Mets back above .500 thanks to shutout of Cards

Mets back above .500 thanks to shutout of Cards

NEW YORK -- Through 19 games, the Mets continue to show their ragged edges at every turn. Their hitting is not where they want it to be. Their pitching has at times left much to be desired. They have hardly seized every opportunity in front of them, as manager Terry Collins readily admits.

But they are winning more often than not, and right now that's all that matters.

The Mets peeked back above .500 with a 2-0 win over the Cardinals on Monday, riding Jenrry Mejia's career-long scoreless innings streak, Travis d'Arnaud's improved hitting, some fine defense and Kyle Farnsworth's first save to victory at Citi Field.

From the start, Mejia was superb, striking out five over his first three innings. Showing no ill effects from the blister that forced him out of his previous outing after only 77 pitches, he buzzed his way through six innings without much issue.

"It bothered me a little bit, but last year I felt pain in here," Mejia said, pointing to the right elbow that required cleanup surgery over the offseason -- the insinuation being that if he could deal with that, he can deal with anything.

The Cardinals finally knocked Mejia out of the game by drawing back-to-back two-out walks in the seventh, but Scott Rice induced a ground ball to end that threat. After Carlos Torres pitched a scoreless eighth, Farnsworth entered and earned his first save as a Met.

Manager Terry Collins recently named Farnsworth the closer over Jose Valverde, who struggled in his attempt to replace injured ninth-inning man Bobby Parnell. After missing out on making the team in March due in part to poor velocity, Farnsworth has increased his fastball from the mid-80s to the mid-90s in a span of three weeks.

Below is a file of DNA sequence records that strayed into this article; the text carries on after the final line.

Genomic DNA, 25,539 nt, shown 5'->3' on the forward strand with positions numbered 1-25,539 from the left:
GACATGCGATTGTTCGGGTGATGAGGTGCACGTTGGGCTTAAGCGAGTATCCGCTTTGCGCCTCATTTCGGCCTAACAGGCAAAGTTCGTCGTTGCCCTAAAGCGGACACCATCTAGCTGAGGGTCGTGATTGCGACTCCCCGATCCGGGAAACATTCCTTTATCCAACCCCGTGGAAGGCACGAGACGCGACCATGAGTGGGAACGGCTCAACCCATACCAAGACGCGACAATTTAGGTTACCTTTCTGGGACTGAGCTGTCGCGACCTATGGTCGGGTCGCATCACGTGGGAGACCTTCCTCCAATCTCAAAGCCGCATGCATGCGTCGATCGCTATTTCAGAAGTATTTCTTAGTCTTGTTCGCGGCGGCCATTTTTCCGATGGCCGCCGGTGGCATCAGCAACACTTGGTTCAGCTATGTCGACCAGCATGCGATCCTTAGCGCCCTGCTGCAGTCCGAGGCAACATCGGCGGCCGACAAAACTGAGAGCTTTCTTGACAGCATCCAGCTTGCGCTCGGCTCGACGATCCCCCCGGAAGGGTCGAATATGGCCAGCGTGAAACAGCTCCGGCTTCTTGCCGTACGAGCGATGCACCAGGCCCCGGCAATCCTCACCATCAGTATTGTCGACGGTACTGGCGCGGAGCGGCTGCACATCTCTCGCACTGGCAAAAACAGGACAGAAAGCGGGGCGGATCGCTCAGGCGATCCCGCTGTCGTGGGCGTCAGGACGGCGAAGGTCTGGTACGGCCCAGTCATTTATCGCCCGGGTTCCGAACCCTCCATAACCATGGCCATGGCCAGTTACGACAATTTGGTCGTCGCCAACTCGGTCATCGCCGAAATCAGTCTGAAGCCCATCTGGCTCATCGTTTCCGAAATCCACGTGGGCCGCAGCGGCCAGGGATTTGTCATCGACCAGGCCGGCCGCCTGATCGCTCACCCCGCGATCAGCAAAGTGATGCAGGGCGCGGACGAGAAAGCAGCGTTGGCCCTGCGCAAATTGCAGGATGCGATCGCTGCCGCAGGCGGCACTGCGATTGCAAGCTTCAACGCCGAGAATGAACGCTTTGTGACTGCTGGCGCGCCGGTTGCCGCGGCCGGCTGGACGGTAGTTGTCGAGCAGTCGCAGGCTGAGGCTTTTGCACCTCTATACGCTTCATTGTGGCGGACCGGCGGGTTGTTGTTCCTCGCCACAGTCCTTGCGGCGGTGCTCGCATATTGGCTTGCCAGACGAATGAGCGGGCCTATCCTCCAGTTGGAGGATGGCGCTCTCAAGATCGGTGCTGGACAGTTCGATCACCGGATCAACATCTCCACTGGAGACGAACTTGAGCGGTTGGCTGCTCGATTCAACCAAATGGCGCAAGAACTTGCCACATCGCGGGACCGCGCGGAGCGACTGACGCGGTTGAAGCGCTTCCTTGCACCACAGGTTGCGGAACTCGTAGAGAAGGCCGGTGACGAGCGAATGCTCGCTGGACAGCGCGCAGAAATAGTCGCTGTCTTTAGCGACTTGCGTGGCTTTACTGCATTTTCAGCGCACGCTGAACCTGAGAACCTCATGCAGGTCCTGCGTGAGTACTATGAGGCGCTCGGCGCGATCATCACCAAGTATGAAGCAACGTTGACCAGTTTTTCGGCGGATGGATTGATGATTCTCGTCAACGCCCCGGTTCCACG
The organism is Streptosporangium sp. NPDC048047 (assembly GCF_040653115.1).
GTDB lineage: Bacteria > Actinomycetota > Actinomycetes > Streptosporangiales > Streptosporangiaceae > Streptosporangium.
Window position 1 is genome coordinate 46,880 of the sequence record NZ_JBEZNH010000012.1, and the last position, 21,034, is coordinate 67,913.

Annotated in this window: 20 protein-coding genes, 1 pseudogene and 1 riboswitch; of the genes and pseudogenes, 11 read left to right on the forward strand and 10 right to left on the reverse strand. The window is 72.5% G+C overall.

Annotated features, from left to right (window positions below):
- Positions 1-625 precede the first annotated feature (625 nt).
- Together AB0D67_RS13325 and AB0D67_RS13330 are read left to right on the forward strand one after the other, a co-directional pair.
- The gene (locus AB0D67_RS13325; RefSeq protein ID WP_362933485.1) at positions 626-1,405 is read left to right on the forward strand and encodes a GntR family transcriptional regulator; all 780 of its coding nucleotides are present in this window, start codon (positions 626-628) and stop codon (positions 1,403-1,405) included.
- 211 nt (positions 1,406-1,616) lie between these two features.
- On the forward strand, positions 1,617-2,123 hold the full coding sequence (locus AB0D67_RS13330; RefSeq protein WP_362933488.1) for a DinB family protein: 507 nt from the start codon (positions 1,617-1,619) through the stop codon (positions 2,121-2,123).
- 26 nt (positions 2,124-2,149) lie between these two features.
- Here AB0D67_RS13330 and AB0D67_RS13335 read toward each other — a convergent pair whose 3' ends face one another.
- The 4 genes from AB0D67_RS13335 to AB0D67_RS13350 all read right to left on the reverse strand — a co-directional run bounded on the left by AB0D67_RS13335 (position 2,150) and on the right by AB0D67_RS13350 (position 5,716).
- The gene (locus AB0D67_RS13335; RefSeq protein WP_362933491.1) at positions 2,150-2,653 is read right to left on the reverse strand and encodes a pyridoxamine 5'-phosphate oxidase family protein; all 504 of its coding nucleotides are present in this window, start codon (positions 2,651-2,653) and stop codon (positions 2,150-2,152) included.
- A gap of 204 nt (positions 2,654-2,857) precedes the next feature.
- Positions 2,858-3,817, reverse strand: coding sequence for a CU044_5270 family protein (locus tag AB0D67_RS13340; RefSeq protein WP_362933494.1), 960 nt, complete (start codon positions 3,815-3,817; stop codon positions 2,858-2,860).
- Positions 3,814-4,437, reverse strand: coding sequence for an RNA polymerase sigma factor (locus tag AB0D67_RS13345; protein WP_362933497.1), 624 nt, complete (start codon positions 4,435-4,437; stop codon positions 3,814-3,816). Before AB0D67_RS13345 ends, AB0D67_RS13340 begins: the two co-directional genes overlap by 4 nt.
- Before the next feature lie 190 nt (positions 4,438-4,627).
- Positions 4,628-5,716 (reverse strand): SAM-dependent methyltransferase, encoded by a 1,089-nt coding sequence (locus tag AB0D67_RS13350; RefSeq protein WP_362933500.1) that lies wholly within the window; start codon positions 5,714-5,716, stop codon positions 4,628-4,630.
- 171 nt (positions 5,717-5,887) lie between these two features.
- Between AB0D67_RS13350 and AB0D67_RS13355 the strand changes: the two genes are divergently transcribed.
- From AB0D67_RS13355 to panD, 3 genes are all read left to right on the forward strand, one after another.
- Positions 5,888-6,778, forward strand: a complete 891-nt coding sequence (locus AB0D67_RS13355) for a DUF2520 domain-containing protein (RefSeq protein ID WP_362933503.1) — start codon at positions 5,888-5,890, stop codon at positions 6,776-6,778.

"I really don't look at that kind of stuff," Farnsworth said. "Arm strength comes over pitching in games and throwing. That's how arm strength comes along. So the looser you get, it's just one of those things. But I'm not concerned with velocity."

The Mets received all the offense they would need in the third inning, when David Wright's two-out single plated Eric Young Jr. (and also extended his hitting streak to 12 games). Insurance came in the form of d'Arnaud's RBI single in the sixth, though the Mets squandered a chance to do more with that rally after loading the bases with one out.

d'Arnaud finished with two hits, exorcising some of his early-season demons, but Curtis Granderson could not do the same, striking out three more times to sink deeper into what is now an 0-for-19 funk.

"I just need to get results," Granderson said. "I've just got to put the bat on the ball, put it in play, and hopefully, some good things will happen. That's the only thing really I can do."

For now the Mets are making up for Granderson's troubles with contributions from elsewhere. Collins singled out Rice and Torres for their performances on Monday, as they led a pitching staff that came through with its third shutout of the season and has not allowed a run in 17 innings. Shortstop Ruben Tejada came through with two fine defensive plays, including a highlight-reel double play to dampen the effects of a leadoff walk in the fifth.

But the star was Mejia, who increased his personal scoreless streak to 13 2/3 innings by pitching shutout ball into the seventh. Demonstrating better fastball command than he had in previous outings, he did not walk a batter until the fifth and struck out seven. He effectively shut down one of the best offenses in the National League, despite feeling the lingering effects of his blister.

Now entrenched in the rotation, Mejia should remain a significant part of it until his innings total begins climbing too high around midsummer. He is the embodiment of a team that did not know what to expect from him -- or themselves, in many ways -- just two weeks ago.

"He came to Spring Training bound and determined to be the fifth starter," Collins said. "There was a lot of talk this winter as to who it was going to be, and Jenrry put his mind to it. He got himself in great shape and … to pitch the way he did tonight, [it was] an outstanding job. We weren't sure what he was going to give us, and he gave us more than we expected, for sure."

Anthony DiComo is a reporter for Follow him on Twitter @AnthonyDicomo. This story was not subject to the approval of Major League Baseball or its clubs.